Thursday, September 23, 2010

Gaming and Computational Social Science

Thanks to Bryan Mark who alerted me to the coming game I got into a string of really interesting thoughts and works on the use of games for social awareness and change. This game is a climate change scenario game with some cool looking virtual globe graphics and other wise standard-looking map game components. The virtue of it seems to be the scientific basis on which they claim to have built their simulation engines in order to model the consequences of players' actions on the environment. It then strikes me as strange when one of their bloggers, Ian, comes down hard on academic efforts at at building a global modeling and simulation platform. Critical reviews are necessary to move projects forward but a total slashing of this project seems a bit of an overreaction.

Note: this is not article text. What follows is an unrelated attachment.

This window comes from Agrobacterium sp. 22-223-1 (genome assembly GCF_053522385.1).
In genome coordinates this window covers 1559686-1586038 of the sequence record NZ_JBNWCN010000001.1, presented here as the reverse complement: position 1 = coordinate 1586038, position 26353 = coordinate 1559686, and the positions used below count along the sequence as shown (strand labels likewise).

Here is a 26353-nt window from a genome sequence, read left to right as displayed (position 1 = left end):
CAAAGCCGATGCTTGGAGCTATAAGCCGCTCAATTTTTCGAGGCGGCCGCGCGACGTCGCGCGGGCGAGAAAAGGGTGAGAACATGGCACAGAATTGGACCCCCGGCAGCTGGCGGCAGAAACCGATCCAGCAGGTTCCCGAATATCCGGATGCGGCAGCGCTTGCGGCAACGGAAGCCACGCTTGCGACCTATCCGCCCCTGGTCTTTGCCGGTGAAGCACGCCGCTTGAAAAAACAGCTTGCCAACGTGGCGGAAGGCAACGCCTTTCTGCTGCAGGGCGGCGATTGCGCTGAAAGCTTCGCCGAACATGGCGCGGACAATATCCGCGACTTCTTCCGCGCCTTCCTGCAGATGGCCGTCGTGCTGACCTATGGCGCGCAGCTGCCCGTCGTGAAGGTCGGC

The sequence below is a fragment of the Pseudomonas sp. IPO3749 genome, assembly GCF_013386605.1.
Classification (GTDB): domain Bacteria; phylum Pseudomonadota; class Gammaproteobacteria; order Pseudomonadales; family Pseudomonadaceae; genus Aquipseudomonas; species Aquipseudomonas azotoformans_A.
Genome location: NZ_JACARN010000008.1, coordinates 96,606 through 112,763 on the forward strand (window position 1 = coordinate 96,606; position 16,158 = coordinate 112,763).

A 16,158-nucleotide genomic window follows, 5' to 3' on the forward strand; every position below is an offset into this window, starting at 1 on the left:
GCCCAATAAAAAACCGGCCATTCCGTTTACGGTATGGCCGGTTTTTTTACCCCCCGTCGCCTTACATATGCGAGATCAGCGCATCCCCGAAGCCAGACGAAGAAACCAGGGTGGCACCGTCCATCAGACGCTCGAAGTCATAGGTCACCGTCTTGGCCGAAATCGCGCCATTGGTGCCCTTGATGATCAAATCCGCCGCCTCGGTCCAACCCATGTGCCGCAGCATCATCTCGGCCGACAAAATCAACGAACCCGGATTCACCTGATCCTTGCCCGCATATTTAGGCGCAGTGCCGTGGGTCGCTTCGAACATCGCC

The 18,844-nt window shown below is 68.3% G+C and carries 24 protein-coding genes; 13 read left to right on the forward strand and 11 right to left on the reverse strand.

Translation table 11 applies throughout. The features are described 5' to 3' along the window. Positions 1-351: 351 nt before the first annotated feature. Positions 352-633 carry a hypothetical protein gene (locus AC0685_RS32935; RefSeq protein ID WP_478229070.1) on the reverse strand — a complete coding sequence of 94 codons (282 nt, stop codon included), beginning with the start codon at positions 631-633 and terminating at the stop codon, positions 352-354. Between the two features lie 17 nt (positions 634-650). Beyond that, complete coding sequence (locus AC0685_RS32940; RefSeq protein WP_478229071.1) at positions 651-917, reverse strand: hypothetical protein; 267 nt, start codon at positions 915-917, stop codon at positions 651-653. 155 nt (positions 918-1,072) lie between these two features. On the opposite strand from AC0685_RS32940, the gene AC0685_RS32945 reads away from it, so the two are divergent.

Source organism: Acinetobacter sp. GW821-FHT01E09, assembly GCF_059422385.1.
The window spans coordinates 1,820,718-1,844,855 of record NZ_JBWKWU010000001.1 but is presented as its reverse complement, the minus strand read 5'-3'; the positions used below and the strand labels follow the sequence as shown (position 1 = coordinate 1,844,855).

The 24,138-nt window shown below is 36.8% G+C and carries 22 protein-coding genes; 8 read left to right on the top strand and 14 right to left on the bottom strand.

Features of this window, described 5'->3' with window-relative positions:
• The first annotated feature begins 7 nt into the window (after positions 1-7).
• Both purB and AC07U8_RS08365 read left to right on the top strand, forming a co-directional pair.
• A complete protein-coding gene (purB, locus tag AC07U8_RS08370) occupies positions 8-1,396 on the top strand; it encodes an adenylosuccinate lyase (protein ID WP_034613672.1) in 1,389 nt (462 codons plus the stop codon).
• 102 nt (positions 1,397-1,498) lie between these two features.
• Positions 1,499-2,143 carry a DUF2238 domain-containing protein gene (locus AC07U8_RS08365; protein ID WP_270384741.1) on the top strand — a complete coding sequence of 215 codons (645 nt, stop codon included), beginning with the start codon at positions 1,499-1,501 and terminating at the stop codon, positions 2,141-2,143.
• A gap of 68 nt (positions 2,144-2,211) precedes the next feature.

Anyway, this took me through a few papers in Science into the realm of Computational Social Science and Mining Our Reality. Absolutely fascinating stuff and well worth reading for anyone doing social science research in this day and age. The core ideas are that our increasingly wired society carry around gadgets that an many ways can capture information about what do, e.g. "...locating you to within a few meters, an accelerometer that detects when you are walking versus stationary, a microphone that detects both conversations and background noises, a camera that records where each picture was taken, and an interface that observes every incoming and outgoing e-mail and text message. The potential benefits of mining such data are various; examples include reducing traffic congestion and pollution, limiting the spread of disease, and better using public resources such as parks, buses, and ambulance services." (Mitchell, 2009) Obviously with huge implications for things like privacy.

Wow, this will be a great topic for the GEOG880 seminar in Cartography I teach this quarter!

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